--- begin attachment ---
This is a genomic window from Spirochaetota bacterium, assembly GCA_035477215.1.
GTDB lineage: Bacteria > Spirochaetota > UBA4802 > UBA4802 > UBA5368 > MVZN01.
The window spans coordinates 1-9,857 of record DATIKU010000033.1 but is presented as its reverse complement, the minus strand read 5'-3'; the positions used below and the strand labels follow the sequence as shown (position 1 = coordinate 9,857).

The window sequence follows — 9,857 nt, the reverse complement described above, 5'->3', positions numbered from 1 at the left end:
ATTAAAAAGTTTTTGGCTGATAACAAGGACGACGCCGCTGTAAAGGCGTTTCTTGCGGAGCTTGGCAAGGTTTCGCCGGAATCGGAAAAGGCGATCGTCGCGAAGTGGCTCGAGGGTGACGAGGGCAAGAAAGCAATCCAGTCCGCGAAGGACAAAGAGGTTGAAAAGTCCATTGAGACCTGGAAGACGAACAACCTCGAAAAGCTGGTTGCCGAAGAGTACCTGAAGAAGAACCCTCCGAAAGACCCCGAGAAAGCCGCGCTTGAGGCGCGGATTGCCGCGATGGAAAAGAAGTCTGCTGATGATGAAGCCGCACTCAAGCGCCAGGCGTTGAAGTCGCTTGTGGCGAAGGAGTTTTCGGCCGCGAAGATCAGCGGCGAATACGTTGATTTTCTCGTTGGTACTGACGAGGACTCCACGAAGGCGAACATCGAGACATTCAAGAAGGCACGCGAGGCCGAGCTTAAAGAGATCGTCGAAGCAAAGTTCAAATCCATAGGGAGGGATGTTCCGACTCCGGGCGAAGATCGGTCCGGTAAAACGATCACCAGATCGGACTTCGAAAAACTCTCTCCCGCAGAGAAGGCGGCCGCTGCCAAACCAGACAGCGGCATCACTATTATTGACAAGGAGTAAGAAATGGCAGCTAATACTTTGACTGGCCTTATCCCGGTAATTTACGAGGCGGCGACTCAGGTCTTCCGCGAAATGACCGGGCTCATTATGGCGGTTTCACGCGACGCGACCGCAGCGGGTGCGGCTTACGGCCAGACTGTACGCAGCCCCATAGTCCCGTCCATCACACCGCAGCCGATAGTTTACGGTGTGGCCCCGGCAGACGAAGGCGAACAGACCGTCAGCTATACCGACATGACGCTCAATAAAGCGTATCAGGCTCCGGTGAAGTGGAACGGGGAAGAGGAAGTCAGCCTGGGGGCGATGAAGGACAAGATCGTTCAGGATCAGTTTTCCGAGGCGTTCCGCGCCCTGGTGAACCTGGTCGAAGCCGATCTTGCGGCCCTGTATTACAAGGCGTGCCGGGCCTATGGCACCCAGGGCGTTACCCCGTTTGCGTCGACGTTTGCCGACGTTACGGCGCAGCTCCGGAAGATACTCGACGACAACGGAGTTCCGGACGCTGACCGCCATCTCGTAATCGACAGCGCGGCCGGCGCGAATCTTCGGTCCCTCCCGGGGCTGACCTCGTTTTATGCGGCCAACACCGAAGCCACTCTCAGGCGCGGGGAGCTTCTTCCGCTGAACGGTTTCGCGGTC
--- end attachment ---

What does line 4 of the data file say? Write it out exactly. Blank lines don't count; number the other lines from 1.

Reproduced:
The window sequence follows — 9,857 nt, the reverse complement described above, 5'->3', positions numbered from 1 at the left end: